Studio Development Blog 5

Camera stuff today. LO 4 I think, probably better to wait till after the testy thing in week 8 but extra can’t hurt and maybe I know enough that I can get it ticked off early.

So first up it should be pointed out that when learning this I was using a Canon 600D.

First things first setting it up, like putting on lenses and what not. Taking off lens caps and what not is all pretty basic so I won’t bore you with that, the important bit when changing lenses is like everything to do with digital technology it only goes one way, the Canon 600D has helpful markings on the lens and camera that you just have to line up and twist, job done. Removing the lens is the same except there is a release button you need to hold down while you twist, located next to the lens on the camera. There are compartments wherein your battery and SD cards live, again they only go in one way so that makes life easy.

Now that we have power for the device, something to make the photos actually focus and look good and somewhere to put the photos once we have taken them we should probably use the switch on the top that toggles between on and off to well turn the camera on.

Next up is the more serious bit, your menu options and all the important, juicy settings you can find there. Wait missed a step, there is a selector wheel on the top, has a bunch of useful stuff, the important ones are M, A and a video camera picture. The M is for manual mode, what you want to be using if you are taking photos, gives you lots of control and is just better. A is for auto and mostly useless for our purposes. The video camera is pretty self explanatory, puts you on video mode rather than picture mode. Now the menu and juicy options. Top left it tells you what setting you have it on, manual, auto and what not. Next to that is your shutter speed, goes from too many seconds down to 1/4000th of a second, varies depending on the camera but useful none the less. Shutter speed is all about how long it takes the picture for, the less time the less light that gets into the camera. Fast shutter speeds are useful for action shots and capturing still images of moving things like waterfalls or something similar. Slow shutter speed, i.e. those slower than about 1/30, allow more exposure and saturation, can give nice effects to a photo, particularly if you want a nice fluid look for flowing water in a creek or tail lights travelling down a road but it’s best used with a tripod for stability. One last note on shutter speed, 1/50 is the optimal shutter speed for videoing with the Canon 600D, helps stop strobing in your videos.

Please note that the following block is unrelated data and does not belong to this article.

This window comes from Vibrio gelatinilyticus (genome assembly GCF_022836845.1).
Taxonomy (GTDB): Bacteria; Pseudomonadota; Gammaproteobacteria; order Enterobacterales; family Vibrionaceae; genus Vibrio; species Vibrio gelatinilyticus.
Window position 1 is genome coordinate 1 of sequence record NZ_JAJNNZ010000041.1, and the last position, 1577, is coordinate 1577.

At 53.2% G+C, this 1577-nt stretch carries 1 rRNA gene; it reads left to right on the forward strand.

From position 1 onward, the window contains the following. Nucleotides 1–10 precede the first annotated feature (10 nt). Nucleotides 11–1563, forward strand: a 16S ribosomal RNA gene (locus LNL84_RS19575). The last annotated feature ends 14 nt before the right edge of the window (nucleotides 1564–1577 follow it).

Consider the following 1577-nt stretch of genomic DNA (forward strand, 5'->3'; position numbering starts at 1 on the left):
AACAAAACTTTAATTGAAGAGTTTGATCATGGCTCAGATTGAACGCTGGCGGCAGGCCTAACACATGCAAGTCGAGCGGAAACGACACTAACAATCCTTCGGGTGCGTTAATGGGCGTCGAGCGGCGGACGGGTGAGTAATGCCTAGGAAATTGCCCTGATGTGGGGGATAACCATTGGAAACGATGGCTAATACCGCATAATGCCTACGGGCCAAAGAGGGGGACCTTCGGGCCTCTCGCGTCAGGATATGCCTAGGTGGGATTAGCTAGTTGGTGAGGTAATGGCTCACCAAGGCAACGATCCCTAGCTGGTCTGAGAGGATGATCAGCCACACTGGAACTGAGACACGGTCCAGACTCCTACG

Beside shutter speed is F Stop, affects the aperture size within the lens. The F Stop value is always a number greater than 1, the closer to 1 it is the more light that gets in, the higher the less light. Values closer to one produce a shallower depth of field and so less in the image will be focused, higher values conversely have a greater depth and allow for more of the image to be in focus. Next important setting is the ISO value, it has auto and some manual settings from about 100-6400. The higher the ISO setting the more ‘artificial’ light is let into the picture, the downside to it is it can make the image look grainy if the ISO is too high, generally values over 800 can do more harm than good.

Between shutter speed, F Stop and ISO you have a great deal of control over the amount of light that is let into your photo. Another important setting to look out for is the white balance which helps to compensate for the external light sources in the area.

So how does having knowledge about using digital cameras help me as an animator? There are several ways really, reference images for 3D modelling, high resolution images for use as texture maps and shader control and also we can use them to take reference footage for an animation sequence. All of these things can be used to help make my animations more believable (almost said realistic there, but that’s not the key to animation, believable is).

Thank you, and I know this one has been a bit slow, hopefully the next one is a bit less dry.

‘Till next time…


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